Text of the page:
Ducks are Friends, Not Food: Positive Training for High Prey Drive Dogs

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A friend of mine shared her success on social media and I got her permission to share her words with you!  Special thank you to Ms. Wulf for this. I believe showing off what force-free training can do is the best way to promote positive training methods. The follow is Ms. Wulf’s words about her training with her dog, Lobo.

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Lobo and Pyrrhos

The Journey

I started out with a physical barrier between him and Pyrrhos when she was still a duckling. I sat out of the way and waited until Lobo voluntarily turned his head (even if it was just to scratch his back or something). I especially clicked and treated every single time Pyrrhos would move or cheep, and jackpotted every time he turned away when she made the noise (so I was essentially almost making the peeping a cue for turning away).

Here is his response to the ducks in the beginning:

When he was successful with that (only a few sessions), I took Pyrrhos out and out set her on the far side of the bed, with Lobo still on the floor, and me and a chair still separating them. He could see her, hear her, but there was absolutely no way he was going to be able to get her. I followed the same procedure as above, clicking and treating every time he turned away, jackpotting when he did so when she made noise or moved.

Here we are practicing in the room:

Gradually, I lessened the space and barriers, as well as bringing them outside. When we were outside, I would keep the gate closed, c/t every time he looked away. By this time, I had the other four, so it was REALLY difficult for Lobo. To be honest, I think I could have gotten much faster results if I would have introduced more ducklings at a more gradual pace instead of one, then suddenly five.

Then, when I felt he was doing well, I’d bring him in on a leash. I had actually thought this would be where I would stop, but by this time, Lobo was doing so well at ignoring them, that I eventually started bringing him in off-leash. The key is never letting him focus on them, but to be honest, I have yet to have that issue. Actually, he’s only interested in them now because he knows we feed them, and he tries to steal their food (to be fair, they try to steal his food, too, lolol).

Reflections: Looking Back

I would DEFINITELY take my time. I did honestly rush things, and there were many occasions when Lobo was definitely over-threshold and way too stressed. I was only able to do one short session a day. Anymore was too much for him. Ideal times were in the morning, but feeding didn’t affect anything(surprisingly). For a dog that’s healthy and not overweight, I would suggest using something SUUUUUUUUUPER high value, whether that’s the nastiest food you could think of, or a toy. For Lobo, I had no choice but to use green beans. I also feel that I may have let him off leash too early, because I did have to constantly call him back. I also would have practiced OUTSIDE of the duck run, because now I’m having issues keeping him out of the duck run, lol.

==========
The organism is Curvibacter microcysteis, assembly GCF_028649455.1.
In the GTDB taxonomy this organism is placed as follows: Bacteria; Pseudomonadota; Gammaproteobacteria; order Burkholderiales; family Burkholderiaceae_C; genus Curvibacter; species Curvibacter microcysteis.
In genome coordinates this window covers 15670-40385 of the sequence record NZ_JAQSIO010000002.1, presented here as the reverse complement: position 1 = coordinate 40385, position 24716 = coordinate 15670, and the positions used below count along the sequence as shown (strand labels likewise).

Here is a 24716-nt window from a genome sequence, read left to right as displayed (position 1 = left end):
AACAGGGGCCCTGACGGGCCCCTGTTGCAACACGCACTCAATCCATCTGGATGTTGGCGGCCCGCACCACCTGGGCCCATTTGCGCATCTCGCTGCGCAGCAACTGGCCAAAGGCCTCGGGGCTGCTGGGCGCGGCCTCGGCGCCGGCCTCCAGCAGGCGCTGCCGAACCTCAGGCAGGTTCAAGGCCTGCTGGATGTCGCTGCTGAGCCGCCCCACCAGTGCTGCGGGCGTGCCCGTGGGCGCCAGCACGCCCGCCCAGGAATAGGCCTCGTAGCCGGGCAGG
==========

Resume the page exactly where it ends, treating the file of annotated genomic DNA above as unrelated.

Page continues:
I think I would have started with something he could just smell, or videos on the computer that he could hear. I think that would have been better for us and would have shortened the time. In total, I believe we had 10-15 “formal” training sessions, but in between those, I would still heavily verbally praise him any time he did good with the ducks and I would mark with the verbal marker. So really, we were training virtually all day, but the stressful sessions were kept to 3-5mins and only once a day.

The reason I focused so heavily on teaching him to look away, is because Lobo is a very visual dog, and he IS a hunter. He has successfully killed countless birds, rabbits, even moles. To be totally honest, I think the only reason he’s so good now, is because of his breed (many Akita owners report that their Akitas do not mess with the family pet; almost as if they really do understand what is “family” and what is “food”). I believe his age, weight, and illness also played a factor.

Here’s a video of session six. I lost count after this session, though, lol.  After this session is when we started practicing outside.

 

Additional Notes: He’s Not an Easy Dog

Before I crossed over, I used a well-fitted prong for Lobo and he dragged me across the road because he saw a cat. He’s also the type who ignores any type of pain when he’s focused, and, although he’s sweet any other time, didn’t give a rat’s behind if I was injured while trying to keep him from going after a prey animal. I had to give up my ferret because he nearly knocked me over trying to get at her. ):

 

Success: Peace Between Dog and Duck

 

Lobo is an Akita/Husky mix and has a massive prey drive, but we’ve worked hard (using clicker training without using physical or verbal corrections) to get him to see the ducks as family, not food.

I’m happy to report that after 10-15 sessions, I believe we’ve achieved that goal! (: Pyrrhos feels completely comfortable coming up and nomming on some of his tail fur(don’t worry, she doesn’t bite hard enough to hurt and she doesn’t pull hair/fur). All Lobo did was lift his head and look at her, then sighed and laid his head back down – pretty much exactly what he does when I’m being annoying.

(In the following video, Lobo shows his ability to relax around the ducks.)